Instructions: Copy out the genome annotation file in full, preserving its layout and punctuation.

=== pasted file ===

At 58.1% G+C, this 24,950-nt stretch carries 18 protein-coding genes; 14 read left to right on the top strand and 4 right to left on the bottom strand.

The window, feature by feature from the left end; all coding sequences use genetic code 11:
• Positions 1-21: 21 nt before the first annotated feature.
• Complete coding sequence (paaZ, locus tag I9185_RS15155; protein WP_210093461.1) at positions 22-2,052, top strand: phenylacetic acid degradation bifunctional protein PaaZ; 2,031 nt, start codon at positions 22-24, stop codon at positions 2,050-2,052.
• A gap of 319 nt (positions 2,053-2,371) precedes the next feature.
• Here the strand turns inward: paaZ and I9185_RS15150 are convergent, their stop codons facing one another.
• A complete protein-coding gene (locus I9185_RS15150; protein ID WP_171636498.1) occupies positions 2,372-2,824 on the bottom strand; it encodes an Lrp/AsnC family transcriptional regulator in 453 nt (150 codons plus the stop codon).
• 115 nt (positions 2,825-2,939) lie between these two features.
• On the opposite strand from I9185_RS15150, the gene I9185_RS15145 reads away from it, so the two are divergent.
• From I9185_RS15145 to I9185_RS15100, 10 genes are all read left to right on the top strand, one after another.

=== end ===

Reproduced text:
At 58.1% G+C, this 24,950-nt stretch carries 18 protein-coding genes; 14 read left to right on the top strand and 4 right to left on the bottom strand.

The window, feature by feature from the left end; all coding sequences use genetic code 11:
• Positions 1-21: 21 nt before the first annotated feature.
• Complete coding sequence (paaZ, locus tag I9185_RS15155; protein WP_210093461.1) at positions 22-2,052, top strand: phenylacetic acid degradation bifunctional protein PaaZ; 2,031 nt, start codon at positions 22-24, stop codon at positions 2,050-2,052.
• A gap of 319 nt (positions 2,053-2,371) precedes the next feature.
• Here the strand turns inward: paaZ and I9185_RS15150 are convergent, their stop codons facing one another.
• A complete protein-coding gene (locus I9185_RS15150; protein ID WP_171636498.1) occupies positions 2,372-2,824 on the bottom strand; it encodes an Lrp/AsnC family transcriptional regulator in 453 nt (150 codons plus the stop codon).
• 115 nt (positions 2,825-2,939) lie between these two features.
• On the opposite strand from I9185_RS15150, the gene I9185_RS15145 reads away from it, so the two are divergent.
• From I9185_RS15145 to I9185_RS15100, 10 genes are all read left to right on the top strand, one after another.